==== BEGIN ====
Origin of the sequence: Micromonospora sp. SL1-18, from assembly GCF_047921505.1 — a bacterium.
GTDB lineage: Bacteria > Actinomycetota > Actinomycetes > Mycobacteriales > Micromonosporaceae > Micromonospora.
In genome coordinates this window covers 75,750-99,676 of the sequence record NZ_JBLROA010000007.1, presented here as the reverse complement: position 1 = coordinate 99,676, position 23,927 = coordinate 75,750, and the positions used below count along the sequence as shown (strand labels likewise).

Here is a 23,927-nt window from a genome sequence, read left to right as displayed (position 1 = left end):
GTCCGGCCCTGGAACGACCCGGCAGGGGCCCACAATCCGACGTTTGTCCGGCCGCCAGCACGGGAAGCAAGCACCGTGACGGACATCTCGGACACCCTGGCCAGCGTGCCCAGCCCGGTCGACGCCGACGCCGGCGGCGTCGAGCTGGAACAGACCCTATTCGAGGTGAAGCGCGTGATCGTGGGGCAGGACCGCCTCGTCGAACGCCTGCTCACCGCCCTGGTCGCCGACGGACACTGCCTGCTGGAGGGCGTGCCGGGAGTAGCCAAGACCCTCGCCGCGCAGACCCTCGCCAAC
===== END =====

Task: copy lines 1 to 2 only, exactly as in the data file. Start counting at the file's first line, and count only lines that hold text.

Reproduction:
Origin of the sequence: Micromonospora sp. SL1-18, from assembly GCF_047921505.1 — a bacterium.
GTDB lineage: Bacteria > Actinomycetota > Actinomycetes > Mycobacteriales > Micromonosporaceae > Micromonospora.